Star Wars: The Last Jedi

Kylo Ren kills Supreme Leader Snoke and takes control of the First Order - he asks Rey to join him in destroying the past and moving forwards free from it, and she refuses. Vice Admiral Holdo destroys Ren's ship the Supremacy by jumping to light speed directly through it, sacrificing herself. The Rebels barely make it to the planet below, but, hopelessly outgunned, are forced to retreat, aided by Rey, and the few survivors escape on the Millennium Falcon. Luke buys them time by facing Kylo Ren one on one - we eventually learn he was projecting himself across the galaxy from his home planet. Exhausted, he collapses and fades from existence, becoming one with the force.

Jon Sandys

Continuity mistake: During the throne room fight against the red-armoured guards, one of them splits his weapon into 2 blades. In the shot where he gets Rey into an arm lock, the blade in the guard's left hand vanishes from the scene completely, in the middle of a shot. The hand that held the weapon is obscured by Rey's body at the point when the disappearance happens. It could be that the actor dropped it (a strange thing for an elite fighter to do), but then the blade is nowhere to be seen on the floor in the wider shot when Rey kills him.

James Rice

More mistakes in Star Wars: The Last Jedi

Kylo Ren: Let the past die. Kill it, if you have to. That's the only way to become what you are meant to be.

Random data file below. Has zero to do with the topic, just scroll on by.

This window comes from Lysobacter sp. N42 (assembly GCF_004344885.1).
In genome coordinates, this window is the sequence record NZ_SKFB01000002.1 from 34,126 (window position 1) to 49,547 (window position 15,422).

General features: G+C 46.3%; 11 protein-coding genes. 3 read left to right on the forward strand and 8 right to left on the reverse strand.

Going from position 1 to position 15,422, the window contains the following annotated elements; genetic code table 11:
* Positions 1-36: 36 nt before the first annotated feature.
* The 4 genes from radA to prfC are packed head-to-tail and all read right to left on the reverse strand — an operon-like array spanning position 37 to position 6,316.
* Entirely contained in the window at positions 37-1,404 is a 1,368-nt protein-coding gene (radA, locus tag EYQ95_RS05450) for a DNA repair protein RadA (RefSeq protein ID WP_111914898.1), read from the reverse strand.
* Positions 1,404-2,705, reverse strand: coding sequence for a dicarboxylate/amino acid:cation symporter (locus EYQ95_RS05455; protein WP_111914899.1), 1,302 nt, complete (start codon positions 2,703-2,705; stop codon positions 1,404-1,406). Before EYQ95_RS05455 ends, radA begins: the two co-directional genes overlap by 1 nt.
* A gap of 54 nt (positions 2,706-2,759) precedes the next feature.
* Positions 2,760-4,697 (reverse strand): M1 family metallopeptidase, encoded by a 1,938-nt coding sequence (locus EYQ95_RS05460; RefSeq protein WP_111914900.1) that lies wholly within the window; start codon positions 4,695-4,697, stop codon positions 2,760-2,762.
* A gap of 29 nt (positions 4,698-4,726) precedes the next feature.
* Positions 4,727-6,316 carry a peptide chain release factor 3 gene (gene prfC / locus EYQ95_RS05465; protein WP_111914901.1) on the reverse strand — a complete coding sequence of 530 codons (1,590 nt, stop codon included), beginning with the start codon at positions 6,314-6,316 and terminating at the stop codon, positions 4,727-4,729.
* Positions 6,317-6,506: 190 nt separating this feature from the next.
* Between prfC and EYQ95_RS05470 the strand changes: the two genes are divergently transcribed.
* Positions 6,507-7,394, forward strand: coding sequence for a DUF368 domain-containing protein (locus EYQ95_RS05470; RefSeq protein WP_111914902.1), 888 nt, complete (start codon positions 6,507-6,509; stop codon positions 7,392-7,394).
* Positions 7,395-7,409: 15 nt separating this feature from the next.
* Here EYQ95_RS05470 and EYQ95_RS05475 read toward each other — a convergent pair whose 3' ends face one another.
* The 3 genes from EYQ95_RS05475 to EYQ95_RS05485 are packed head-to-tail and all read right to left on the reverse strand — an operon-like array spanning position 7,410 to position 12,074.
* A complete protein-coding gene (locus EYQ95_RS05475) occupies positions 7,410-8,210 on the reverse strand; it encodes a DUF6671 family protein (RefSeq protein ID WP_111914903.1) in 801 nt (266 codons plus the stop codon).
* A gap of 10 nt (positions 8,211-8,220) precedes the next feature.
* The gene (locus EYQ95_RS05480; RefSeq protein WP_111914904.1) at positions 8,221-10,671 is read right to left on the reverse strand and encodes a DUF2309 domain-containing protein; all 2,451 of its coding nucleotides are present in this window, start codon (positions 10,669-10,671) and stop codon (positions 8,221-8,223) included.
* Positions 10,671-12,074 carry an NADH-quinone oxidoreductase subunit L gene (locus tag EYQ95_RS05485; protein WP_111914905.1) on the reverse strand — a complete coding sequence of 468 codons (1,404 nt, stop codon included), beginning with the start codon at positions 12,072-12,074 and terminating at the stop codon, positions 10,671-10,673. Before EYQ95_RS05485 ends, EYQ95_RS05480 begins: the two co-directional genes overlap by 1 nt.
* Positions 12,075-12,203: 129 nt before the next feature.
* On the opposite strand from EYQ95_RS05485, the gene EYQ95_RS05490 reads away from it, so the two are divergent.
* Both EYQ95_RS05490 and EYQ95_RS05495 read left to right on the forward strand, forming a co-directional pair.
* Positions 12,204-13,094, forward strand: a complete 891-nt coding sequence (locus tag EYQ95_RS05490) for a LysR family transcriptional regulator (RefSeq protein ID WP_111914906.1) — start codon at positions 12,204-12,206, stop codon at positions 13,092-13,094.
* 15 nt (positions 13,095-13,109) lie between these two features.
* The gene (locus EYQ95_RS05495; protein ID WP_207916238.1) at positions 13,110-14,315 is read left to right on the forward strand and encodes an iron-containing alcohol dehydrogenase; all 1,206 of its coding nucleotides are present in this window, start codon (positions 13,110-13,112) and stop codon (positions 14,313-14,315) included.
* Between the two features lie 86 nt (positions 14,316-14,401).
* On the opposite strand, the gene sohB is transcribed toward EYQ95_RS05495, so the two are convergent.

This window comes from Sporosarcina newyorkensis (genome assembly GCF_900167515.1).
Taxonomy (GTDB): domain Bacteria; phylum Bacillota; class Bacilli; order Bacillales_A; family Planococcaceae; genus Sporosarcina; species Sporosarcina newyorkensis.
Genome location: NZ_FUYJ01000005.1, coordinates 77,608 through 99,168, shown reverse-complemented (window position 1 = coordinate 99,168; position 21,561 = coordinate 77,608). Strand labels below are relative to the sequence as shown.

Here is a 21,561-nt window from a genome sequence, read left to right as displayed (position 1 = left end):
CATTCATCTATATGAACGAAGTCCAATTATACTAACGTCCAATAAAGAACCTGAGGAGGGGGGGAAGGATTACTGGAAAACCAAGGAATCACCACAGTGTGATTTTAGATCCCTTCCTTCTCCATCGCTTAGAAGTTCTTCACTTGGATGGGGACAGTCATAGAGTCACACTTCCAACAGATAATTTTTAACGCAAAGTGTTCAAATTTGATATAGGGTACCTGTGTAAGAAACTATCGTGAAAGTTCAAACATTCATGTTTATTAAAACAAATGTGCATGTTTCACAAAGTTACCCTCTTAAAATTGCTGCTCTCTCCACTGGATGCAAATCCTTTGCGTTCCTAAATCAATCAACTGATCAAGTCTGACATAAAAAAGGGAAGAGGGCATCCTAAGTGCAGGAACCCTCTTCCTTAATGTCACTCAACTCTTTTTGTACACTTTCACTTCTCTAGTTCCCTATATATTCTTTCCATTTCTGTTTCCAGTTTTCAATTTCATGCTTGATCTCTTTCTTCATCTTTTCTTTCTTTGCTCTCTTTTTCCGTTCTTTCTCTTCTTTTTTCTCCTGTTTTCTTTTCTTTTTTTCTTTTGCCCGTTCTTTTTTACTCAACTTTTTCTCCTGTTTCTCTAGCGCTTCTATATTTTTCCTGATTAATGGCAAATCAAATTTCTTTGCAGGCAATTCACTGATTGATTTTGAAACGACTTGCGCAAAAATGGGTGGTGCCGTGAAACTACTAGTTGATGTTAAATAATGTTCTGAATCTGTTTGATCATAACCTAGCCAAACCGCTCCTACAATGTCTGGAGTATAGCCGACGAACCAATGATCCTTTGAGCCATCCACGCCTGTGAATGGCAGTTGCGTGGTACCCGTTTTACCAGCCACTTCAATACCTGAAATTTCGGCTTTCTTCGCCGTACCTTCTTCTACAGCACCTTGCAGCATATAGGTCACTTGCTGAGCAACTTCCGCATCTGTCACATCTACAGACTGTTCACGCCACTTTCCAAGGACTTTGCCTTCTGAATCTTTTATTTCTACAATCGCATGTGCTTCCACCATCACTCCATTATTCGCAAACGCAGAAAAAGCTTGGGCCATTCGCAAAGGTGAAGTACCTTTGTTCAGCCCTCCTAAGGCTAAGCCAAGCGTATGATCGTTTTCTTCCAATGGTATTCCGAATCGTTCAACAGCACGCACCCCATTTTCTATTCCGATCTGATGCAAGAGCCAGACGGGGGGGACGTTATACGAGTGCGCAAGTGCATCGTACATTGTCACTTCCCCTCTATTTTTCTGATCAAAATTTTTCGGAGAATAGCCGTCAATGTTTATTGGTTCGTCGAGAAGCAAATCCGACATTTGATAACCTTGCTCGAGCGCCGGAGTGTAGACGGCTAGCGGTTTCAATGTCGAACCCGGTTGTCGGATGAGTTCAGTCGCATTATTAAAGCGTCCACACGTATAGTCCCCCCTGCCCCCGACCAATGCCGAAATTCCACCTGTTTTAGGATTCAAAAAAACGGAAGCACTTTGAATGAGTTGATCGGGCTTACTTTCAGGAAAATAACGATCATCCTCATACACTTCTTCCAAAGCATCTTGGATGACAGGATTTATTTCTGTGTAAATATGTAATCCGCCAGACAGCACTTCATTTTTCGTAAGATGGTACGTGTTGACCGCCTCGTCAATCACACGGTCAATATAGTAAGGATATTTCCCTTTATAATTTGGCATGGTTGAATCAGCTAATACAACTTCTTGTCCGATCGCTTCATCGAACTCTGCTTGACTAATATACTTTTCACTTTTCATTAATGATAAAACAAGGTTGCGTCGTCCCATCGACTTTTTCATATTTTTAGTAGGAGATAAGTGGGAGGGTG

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Trivia: Finn and Rose's mission on Canto Bight is interrupted by the fact that they parked their ship illegally. This also happens to the heroes in the Star Wars parody film Spaceballs by Mel Brooks that came out in 1987.

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Question: I don't understand why Kylo Ren killed Han in the previous movie, but now says that he didn't hate Han?

Answer: As he says, "let the past die. Kill it, if you have to." Han was his past - he didn't hate his father, but his existence was holding Kylo Ren back from reaching his full potential, or so he believes. The principle is demonstrated earlier in the movie when he can't bring himself to kill Leia, but has no issue with the other TIE pilots blasting the bridge and (he thinks) killing her. He wants to free himself from the shackles of his parents, who cause him such internal conflict. Remove the source of the conflict and he believes he can move on to greater things. Of course, arguably his position is a bit naive, and his actions will actually cause him greater problems down the line.

Answer: As we saw in Episode 3, with Anakin Skywalker, turning to the Dark Side profoundly changes one's loyalty to friends and family. Anakin murdered children and nearly murdered his pregnant wife and his lifelong mentor. Kylo Ren seemed to follow the same path on the Dark Side, murdering his father.

Charles Austin Miller

Just pointing out that in Episode III Anakin did kill Padme, just not immediately. She gave birth to Luke and Leia and then died.

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